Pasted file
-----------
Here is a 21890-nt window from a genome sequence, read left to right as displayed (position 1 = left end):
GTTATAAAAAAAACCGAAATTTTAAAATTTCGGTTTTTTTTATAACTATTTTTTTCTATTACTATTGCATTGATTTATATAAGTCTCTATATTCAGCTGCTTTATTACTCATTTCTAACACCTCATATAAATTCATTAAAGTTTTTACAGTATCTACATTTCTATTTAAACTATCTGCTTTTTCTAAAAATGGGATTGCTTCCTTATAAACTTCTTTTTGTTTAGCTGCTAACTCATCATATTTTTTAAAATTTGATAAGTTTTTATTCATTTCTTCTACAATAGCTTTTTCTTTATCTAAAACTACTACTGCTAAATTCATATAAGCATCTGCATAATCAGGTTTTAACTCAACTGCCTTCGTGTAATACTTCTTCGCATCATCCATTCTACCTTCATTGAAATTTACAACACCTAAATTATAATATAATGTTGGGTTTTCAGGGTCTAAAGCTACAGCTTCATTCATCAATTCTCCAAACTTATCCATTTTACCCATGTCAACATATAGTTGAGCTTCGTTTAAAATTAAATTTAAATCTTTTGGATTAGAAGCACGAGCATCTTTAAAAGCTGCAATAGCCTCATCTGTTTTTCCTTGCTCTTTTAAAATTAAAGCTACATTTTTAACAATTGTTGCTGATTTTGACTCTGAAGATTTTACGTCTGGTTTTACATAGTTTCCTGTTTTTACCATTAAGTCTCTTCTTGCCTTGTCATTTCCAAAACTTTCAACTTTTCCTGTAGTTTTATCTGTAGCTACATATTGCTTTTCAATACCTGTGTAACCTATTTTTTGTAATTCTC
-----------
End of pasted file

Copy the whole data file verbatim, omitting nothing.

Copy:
Here is a 21890-nt window from a genome sequence, read left to right as displayed (position 1 = left end):
GTTATAAAAAAAACCGAAATTTTAAAATTTCGGTTTTTTTTATAACTATTTTTTTCTATTACTATTGCATTGATTTATATAAGTCTCTATATTCAGCTGCTTTATTACTCATTTCTAACACCTCATATAAATTCATTAAAGTTTTTACAGTATCTACATTTCTATTTAAACTATCTGCTTTTTCTAAAAATGGGATTGCTTCCTTATAAACTTCTTTTTGTTTAGCTGCTAACTCATCATATTTTTTAAAATTTGATAAGTTTTTATTCATTTCTTCTACAATAGCTTTTTCTTTATCTAAAACTACTACTGCTAAATTCATATAAGCATCTGCATAATCAGGTTTTAACTCAACTGCCTTCGTGTAATACTTCTTCGCATCATCCATTCTACCTTCATTGAAATTTACAACACCTAAATTATAATATAATGTTGGGTTTTCAGGGTCTAAAGCTACAGCTTCATTCATCAATTCTCCAAACTTATCCATTTTACCCATGTCAACATATAGTTGAGCTTCGTTTAAAATTAAATTTAAATCTTTTGGATTAGAAGCACGAGCATCTTTAAAAGCTGCAATAGCCTCATCTGTTTTTCCTTGCTCTTTTAAAATTAAAGCTACATTTTTAACAATTGTTGCTGATTTTGACTCTGAAGATTTTACGTCTGGTTTTACATAGTTTCCTGTTTTTACCATTAAGTCTCTTCTTGCCTTGTCATTTCCAAAACTTTCAACTTTTCCTGTAGTTTTATCTGTAGCTACATATTGCTTTTCAATACCTGTGTAACCTATTTTTTGTAATTCTC